By Joe Garner
BRECKENRIDGE -- Stephanie Munson is learning to snowboard "goofy" -- with her right leg forward instead of her left.
Most snowboarders lead with their left leg, but Munson's left leg aches in the cold. The 17-year-old senior was shot in the left shin April 20 as she ran from the carnage at Columbine High School. The bullet passed through her leg, leaving two scars that sap her endurance.
Munson and eight more of the two dozen school shooting victims are skiing and snowboarding this week at Breckenridge. They are guests of Disabled Sports USA at the nation's largest winter sports festival for disabled people, the Hartford Ski Spectacular.
"I don't really have a disability, when you look at the guys going downhill in a monoski," Munson said during a lesson break Tuesday. "My instructor didn't even know I'd been shot until I told him why my left leg hurt."
But disabilities take different forms and require the mind to cope in individual ways, said Kirk Bauer, executive director of Disabled Sports USA.
"Most of the Columbine kids who are coming up this week do not have a visible disability, and they do not see themselves as disabled skiers," said Bauer, 51, who lost his left leg 30 years ago in a hand-grenade explosion in Vietnam. "But they have suffered the emotional trauma of being shot at, and they need to heal."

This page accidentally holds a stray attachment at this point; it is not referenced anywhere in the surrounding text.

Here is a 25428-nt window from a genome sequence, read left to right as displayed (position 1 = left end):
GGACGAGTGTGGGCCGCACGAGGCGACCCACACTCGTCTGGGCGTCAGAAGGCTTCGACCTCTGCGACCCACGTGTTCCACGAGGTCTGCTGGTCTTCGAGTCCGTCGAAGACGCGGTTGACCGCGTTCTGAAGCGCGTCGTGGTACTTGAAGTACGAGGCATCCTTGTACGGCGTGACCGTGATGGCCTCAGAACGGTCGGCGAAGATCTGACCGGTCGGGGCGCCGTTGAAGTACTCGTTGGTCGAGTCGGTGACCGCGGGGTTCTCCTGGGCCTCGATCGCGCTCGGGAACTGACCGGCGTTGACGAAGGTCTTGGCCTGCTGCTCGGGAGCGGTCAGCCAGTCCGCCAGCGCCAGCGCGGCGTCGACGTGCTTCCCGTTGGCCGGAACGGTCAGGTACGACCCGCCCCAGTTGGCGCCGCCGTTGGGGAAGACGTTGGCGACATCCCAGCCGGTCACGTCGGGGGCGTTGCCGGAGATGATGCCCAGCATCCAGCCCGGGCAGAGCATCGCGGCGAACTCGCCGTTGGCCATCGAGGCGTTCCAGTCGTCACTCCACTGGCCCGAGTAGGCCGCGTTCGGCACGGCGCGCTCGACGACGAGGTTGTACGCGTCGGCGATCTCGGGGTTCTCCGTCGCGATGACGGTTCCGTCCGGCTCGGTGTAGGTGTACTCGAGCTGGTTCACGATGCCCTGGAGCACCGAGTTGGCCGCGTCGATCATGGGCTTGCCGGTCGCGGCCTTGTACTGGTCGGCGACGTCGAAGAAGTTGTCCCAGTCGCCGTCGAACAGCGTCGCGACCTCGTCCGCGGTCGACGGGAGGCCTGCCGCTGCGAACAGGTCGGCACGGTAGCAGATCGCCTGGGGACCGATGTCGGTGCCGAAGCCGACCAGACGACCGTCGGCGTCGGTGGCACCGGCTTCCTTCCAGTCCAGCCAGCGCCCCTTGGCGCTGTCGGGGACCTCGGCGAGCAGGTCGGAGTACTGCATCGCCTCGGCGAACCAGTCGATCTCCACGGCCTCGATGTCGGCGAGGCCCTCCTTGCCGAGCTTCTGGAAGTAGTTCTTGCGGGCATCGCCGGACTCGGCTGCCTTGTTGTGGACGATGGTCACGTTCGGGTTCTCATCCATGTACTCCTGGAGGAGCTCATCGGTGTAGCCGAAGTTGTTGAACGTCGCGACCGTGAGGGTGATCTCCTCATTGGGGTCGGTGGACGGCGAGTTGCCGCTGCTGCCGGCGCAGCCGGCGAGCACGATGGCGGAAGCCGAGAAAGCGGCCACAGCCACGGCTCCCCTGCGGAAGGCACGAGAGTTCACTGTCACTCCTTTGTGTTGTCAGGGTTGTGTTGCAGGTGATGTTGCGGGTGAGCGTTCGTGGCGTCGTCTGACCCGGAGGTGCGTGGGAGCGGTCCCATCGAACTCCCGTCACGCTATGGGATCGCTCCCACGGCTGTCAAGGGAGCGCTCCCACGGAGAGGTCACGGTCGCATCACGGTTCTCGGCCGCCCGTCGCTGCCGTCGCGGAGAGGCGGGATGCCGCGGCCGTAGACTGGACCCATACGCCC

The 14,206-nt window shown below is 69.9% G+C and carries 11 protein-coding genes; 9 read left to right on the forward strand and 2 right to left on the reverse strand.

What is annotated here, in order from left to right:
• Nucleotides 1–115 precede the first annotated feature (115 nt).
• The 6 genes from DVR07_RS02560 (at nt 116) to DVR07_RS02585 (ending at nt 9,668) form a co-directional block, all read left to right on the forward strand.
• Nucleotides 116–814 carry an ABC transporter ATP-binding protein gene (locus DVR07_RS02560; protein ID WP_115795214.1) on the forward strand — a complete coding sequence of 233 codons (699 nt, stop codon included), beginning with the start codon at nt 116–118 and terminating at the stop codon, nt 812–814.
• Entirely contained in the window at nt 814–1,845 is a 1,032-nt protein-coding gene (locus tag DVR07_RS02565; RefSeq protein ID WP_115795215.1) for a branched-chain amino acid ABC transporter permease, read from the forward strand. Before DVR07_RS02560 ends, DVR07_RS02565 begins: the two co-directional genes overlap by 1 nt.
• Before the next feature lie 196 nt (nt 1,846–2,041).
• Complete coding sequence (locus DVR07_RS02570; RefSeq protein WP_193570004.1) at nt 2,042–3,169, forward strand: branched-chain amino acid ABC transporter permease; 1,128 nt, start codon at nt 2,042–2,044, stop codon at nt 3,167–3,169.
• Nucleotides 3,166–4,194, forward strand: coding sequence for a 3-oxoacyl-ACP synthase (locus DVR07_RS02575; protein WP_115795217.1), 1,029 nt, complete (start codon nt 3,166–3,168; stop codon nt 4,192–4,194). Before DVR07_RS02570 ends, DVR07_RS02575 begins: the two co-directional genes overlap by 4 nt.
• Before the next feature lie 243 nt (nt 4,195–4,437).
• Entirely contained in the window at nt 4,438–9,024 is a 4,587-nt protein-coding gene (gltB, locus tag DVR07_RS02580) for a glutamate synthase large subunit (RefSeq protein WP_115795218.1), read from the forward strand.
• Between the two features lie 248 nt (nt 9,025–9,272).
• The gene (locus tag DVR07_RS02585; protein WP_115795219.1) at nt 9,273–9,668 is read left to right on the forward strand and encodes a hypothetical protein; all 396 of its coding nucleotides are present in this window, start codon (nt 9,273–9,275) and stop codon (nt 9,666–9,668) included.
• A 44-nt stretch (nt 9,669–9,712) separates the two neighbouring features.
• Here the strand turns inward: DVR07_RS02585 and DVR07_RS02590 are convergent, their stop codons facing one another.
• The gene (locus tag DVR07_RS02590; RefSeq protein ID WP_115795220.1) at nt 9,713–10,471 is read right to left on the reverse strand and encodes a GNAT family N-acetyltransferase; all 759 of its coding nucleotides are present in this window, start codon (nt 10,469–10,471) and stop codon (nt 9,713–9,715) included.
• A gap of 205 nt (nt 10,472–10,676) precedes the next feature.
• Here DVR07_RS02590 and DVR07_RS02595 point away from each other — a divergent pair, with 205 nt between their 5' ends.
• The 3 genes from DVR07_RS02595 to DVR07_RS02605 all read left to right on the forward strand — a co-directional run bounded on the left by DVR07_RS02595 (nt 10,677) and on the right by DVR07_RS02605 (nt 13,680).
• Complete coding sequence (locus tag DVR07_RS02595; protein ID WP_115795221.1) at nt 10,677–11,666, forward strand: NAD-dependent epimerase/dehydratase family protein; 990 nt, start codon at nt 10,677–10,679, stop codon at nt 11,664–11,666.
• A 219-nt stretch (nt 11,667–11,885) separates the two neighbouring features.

Certainly, Makai Hall, another 17-year-old Columbine senior on the slopes Tuesday, doesn't consider himself disabled from gunshot wounds that hospitalized him three days after the assault on the school.
"I'm pretty well healed physically, but mentally it's a longer process," he said.
He said his grades "are not all that great this year" because of trouble focusing on classwork.
"When you're skiing, you're forced to focus," he said. "I'm hoping that (the ability to concentrate) will come back with me to Columbine and help me with finals next week."
Skiing also is a time for the Columbine shooting survivors to assert their recovery and independence.
"The adults are the ones stuck on the shootings," Munson said. "We just want to go on with our lives, and we do. But the adults keep bringing it up because they aren't in control any more, and they know it."
December 8, 1999